One thing that might be tangentially helpful here is that in one of his earlier works, predating I think his work on type theory, Martin-Löf makes a few remarks about what it means to construct some mathematical object (I think the work may be Notes on constructive mathematics). He breaks this down into at first literally constructing 5 as five marks $| | | | |$, or perhaps four such marks with a line through, on a piece of paper. In other words, constructing means literally writing it down. I see the highly syntactical point of view of #2 as coming out of that. Note that the standard ’meaning’ of ’for all’ in ordinary logic/set theory of course already violates this.
Re #7, #8: okay, good, but I would still like to see some clarity on this point somewhere on the page (again, maybe I missed it by reading too quickly). Plus, a few brief words on the syntax of ’parametrized types’ would be good to have there.
I still have some lingering issue with a ’$B$’ not being presupposed when one writes $B(x)$. I’m willing to go along if that’s what the experts say, but then I’m not quite sure what to make of things I read in Seely, page 2 of 16, where under 1.1.1 Type formation rules (page 2 of 16), I see “(iv) If $A, B[x]$ are types, $x \in A$, where $x, B$ satisfy the c.o.v. [condition on variables]…” – what’s that $B$ then? (The thing that Richard told me was not quite right correct in #5 was my guess partly based on what I was reading in Seely.)
actually I think those two lines are more or less tautologous
Perhaps on an intuitive level, yes, but at the moment I’m taking a hard-nosed formalist approach where I want to know how to apply the rules correctly, where I definitely don’t see any tautology there! You can’t skip over such ’minutiae’ and have a correct specification! :-)
Someone else may like to take up the discussion from a point of view closer to that currently on the page. I just wished to remark that I view #2 as completely rigorous and formal, indeed more so than what is currently on the page. (Obviously, I do not give all the rules in #2, but I feel that this is beside the point for fundamentally understanding).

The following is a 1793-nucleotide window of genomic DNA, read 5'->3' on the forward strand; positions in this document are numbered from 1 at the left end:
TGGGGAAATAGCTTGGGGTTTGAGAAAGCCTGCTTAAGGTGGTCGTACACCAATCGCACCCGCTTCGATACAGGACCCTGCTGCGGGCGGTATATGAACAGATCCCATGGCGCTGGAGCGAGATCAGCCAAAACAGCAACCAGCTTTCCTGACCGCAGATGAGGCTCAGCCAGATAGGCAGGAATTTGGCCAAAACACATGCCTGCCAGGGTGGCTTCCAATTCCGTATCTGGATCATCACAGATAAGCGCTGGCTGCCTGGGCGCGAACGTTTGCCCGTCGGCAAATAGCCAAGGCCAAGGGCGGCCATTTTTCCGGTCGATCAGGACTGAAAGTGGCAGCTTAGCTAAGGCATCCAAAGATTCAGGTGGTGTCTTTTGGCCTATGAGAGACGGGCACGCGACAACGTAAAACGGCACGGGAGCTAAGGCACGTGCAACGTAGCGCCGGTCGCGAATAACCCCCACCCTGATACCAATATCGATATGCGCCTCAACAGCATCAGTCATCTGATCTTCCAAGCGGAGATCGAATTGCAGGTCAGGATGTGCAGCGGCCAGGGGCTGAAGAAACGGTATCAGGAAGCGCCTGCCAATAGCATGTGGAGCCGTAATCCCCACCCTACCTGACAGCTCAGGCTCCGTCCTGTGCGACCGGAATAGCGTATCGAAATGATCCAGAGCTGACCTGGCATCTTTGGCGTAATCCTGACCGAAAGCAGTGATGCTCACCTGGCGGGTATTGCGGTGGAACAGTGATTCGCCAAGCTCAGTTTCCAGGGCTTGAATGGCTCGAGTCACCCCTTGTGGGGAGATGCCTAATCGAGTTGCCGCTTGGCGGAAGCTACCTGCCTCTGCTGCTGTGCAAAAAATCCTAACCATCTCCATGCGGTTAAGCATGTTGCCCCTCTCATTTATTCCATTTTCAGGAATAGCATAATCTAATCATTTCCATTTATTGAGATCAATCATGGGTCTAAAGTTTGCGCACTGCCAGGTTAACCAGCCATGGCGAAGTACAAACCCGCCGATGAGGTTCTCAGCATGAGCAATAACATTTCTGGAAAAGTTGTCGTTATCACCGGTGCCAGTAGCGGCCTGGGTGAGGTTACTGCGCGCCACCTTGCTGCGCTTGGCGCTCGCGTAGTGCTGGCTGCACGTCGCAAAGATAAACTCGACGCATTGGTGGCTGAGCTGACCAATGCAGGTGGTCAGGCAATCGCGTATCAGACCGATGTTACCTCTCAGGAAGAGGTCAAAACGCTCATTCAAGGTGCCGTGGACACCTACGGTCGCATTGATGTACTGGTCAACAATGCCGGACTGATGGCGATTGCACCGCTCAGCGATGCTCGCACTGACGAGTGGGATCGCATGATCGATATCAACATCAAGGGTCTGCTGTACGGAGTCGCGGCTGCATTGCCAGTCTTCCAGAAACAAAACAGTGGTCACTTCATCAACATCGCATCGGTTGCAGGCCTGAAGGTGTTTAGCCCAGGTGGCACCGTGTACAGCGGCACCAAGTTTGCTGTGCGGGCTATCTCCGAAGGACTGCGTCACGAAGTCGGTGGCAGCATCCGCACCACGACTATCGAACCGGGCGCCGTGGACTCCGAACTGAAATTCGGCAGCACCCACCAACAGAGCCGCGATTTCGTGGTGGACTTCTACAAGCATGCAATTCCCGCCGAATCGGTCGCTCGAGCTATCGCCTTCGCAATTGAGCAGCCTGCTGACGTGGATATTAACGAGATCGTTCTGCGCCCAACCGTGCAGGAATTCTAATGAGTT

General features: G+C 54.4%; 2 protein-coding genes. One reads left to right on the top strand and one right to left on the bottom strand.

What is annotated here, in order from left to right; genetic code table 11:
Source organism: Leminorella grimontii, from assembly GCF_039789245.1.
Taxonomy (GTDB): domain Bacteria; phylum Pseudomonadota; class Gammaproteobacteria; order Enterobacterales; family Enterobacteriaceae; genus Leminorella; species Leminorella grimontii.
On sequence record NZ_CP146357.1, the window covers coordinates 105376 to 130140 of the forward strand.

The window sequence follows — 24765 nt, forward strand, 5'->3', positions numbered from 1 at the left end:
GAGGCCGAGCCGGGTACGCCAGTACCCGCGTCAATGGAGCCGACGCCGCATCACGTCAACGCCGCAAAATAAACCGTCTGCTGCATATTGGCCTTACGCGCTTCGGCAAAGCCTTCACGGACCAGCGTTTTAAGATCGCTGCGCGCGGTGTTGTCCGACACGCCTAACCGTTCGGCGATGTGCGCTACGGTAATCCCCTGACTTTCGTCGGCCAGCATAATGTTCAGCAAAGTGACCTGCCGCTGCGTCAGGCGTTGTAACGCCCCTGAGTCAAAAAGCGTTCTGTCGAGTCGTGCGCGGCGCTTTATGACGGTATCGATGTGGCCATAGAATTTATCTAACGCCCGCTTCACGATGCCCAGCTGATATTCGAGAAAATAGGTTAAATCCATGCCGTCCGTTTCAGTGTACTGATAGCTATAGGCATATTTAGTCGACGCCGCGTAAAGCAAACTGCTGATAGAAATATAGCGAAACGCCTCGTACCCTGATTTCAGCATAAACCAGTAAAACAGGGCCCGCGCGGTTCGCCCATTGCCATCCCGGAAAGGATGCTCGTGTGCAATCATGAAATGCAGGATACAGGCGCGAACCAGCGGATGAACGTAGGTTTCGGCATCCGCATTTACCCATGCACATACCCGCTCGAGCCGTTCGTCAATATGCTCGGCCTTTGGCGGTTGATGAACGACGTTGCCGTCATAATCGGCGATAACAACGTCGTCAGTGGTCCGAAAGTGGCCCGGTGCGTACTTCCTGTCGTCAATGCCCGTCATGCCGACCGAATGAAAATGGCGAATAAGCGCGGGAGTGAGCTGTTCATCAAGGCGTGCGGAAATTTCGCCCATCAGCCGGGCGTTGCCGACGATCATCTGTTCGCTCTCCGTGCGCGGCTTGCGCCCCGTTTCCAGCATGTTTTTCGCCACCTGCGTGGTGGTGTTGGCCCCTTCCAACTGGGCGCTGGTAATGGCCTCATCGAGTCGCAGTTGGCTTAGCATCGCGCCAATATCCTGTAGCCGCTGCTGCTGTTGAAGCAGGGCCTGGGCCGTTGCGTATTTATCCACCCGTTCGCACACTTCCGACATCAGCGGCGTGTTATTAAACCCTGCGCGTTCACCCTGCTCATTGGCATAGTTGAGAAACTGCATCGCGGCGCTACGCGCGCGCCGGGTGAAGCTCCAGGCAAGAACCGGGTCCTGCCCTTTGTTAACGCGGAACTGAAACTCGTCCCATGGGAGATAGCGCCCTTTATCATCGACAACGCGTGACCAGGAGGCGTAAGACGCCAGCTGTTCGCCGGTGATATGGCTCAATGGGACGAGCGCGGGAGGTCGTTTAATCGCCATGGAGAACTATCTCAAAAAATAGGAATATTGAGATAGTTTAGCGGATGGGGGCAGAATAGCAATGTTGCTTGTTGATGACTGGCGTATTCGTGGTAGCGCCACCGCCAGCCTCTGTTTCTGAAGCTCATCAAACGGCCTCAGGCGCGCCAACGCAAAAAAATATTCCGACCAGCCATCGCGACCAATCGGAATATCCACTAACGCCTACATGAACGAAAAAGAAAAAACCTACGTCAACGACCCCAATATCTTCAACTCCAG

Perhaps on an intuitive level, yes
On a fully formal level, those two lines do not make any non-tautologous sense at all in my opinion, in particular they are not rules. To say that $A$ is a type means exactly that the syntax $A : Type$ is a valid judgement (possibly in context), nothing more and nothing less. Valid judgement is defined inductively in the manner already discussed.
they are not rules
They look like axioms to me. As I thought you also were saying in #2.
Interesting! I view them as quite different. The following
For any context $\Gamma$, if $A$ is an atomic type, $\Gamma \vdash A : \mathrm{Type}$
requires, as I see it, a pre-existing notion of ’atomic type’, and is also ambiguous about the role of $\Gamma$.
In #2, there is no pre-existing notion of atomic type: the syntax $MyString : Type$ is always legitimate, for any string $MyString$ you like, and for certain strings (in certain contexts) it is a valid judgement. The only way to exhibit that it is a valid judgement is to start from some axiomatic valid judgements and apply rules to determine which pieces of syntax constructable from these are valid judgements.
In particular, whilst the syntax $A : Type$ is always legitimate, it is not an axiom that this syntax is a valid judgement: only a certain collection of such pieces of syntax will be taken axiomatically to be valid judgements.
I have a feeling that there is less fundamental disagreement than may appear in this discussion. I don’t quite understand what distinction is trying to be drawn by opposing “legitimate” to “valid” though, or what would then count as illegitimate. But as I say, I want to focus on the fully formal aspects, where the fundamental objects are judgments in context, and I want to be quite sure that the page accurately captures the calculus.
I tried to say earlier what I thought “atomic type” meant, but of course I would welcome some discussion on that.
As far as the role of $\Gamma$ goes: the only role I see is that judgments of this sort take the form $\Gamma \vdash A: Type$, i.e., we always specify the context $\Gamma$ in forming judgments, so it has to be there. (It could be empty of course.) “Tautology” doesn’t seem like a bad word for what we’re discussing (a universal truth in formal logic), but my own background in sequent calculus is that “axiom” is another term for it, e.g., one refers to an “identity axiom” $A \vdash A$ (usually not an “identity tautology” in the argot I’m familiar with). Again, it doesn’t sound to me that the disagreements on this particular matter are fundamental.